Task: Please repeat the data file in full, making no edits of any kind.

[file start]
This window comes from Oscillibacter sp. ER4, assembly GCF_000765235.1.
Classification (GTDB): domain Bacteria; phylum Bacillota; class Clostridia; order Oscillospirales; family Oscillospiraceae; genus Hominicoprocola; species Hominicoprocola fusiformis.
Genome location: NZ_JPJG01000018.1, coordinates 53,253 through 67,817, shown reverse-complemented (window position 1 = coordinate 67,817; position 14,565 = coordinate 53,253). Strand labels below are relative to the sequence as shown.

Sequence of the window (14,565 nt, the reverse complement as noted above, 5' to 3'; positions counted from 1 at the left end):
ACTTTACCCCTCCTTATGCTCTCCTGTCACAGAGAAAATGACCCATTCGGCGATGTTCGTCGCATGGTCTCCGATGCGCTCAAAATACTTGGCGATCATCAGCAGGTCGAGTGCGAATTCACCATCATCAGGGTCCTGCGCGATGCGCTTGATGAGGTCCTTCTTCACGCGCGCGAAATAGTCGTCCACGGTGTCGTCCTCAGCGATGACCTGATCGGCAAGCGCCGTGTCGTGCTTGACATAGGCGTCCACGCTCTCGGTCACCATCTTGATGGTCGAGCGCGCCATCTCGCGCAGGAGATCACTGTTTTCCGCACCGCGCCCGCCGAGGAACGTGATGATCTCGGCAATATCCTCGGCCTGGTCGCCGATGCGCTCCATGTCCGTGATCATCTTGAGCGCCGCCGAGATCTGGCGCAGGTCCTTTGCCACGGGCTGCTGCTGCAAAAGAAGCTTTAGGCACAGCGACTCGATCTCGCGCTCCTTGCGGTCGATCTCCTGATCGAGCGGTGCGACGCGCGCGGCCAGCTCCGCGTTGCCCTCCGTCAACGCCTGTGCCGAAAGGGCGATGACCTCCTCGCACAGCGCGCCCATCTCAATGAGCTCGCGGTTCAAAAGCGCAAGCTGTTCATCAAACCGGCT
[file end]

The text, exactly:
This window comes from Oscillibacter sp. ER4, assembly GCF_000765235.1.
Classification (GTDB): domain Bacteria; phylum Bacillota; class Clostridia; order Oscillospirales; family Oscillospiraceae; genus Hominicoprocola; species Hominicoprocola fusiformis.
Genome location: NZ_JPJG01000018.1, coordinates 53,253 through 67,817, shown reverse-complemented (window position 1 = coordinate 67,817; position 14,565 = coordinate 53,253). Strand labels below are relative to the sequence as shown.

Sequence of the window (14,565 nt, the reverse complement as noted above, 5' to 3'; positions counted from 1 at the left end):
ACTTTACCCCTCCTTATGCTCTCCTGTCACAGAGAAAATGACCCATTCGGCGATGTTCGTCGCATGGTCTCCGATGCGCTCAAAATACTTGGCGATCATCAGCAGGTCGAGTGCGAATTCACCATCATCAGGGTCCTGCGCGATGCGCTTGATGAGGTCCTTCTTCACGCGCGCGAAATAGTCGTCCACGGTGTCGTCCTCAGCGATGACCTGATCGGCAAGCGCCGTGTCGTGCTTGACATAGGCGTCCACGCTCTCGGTCACCATCTTGATGGTCGAGCGCGCCATCTCGCGCAGGAGATCACTGTTTTCCGCACCGCGCCCGCCGAGGAACGTGATGATCTCGGCAATATCCTCGGCCTGGTCGCCGATGCGCTCCATGTCCGTGATCATCTTGAGCGCCGCCGAGATCTGGCGCAGGTCCTTTGCCACGGGCTGCTGCTGCAAAAGAAGCTTTAGGCACAGCGACTCGATCTCGCGCTCCTTGCGGTCGATCTCCTGATCGAGCGGTGCGACGCGCGCGGCCAGCTCCGCGTTGCCCTCCGTCAACGCCTGTGCCGAAAGGGCGATGACCTCCTCGCACAGCGCGCCCATCTCAATGAGCTCGCGGTTCAAAAGCGCAAGCTGTTCATCAAACCGGCT